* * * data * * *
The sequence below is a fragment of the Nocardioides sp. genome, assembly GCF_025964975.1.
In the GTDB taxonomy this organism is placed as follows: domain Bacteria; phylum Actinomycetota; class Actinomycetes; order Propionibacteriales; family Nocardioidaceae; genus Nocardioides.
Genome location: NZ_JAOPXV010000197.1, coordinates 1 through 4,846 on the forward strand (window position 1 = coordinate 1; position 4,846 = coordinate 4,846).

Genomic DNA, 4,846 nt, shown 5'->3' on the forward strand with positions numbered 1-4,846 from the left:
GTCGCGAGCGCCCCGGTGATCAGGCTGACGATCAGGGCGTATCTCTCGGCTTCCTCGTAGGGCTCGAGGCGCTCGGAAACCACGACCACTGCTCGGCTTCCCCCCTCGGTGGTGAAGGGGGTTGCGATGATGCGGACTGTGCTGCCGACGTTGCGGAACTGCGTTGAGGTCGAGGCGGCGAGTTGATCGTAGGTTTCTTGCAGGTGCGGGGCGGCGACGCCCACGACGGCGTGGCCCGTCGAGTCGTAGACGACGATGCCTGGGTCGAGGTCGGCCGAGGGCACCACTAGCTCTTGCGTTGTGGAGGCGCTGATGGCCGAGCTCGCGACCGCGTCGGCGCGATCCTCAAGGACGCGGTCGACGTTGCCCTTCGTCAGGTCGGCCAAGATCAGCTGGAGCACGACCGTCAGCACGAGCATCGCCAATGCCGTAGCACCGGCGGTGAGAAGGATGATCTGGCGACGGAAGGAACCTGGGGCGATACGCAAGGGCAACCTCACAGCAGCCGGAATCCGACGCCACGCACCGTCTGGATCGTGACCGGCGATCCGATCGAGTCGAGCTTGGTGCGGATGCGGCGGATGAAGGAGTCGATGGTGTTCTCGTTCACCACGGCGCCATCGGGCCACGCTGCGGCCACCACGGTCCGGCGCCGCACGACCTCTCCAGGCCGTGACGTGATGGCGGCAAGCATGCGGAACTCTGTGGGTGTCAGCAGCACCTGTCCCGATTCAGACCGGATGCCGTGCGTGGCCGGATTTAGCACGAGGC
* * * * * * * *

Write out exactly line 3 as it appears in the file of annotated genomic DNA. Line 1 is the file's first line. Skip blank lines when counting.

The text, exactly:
Genome location: NZ_JAOPXV010000197.1, coordinates 1 through 4,846 on the forward strand (window position 1 = coordinate 1; position 4,846 = coordinate 4,846).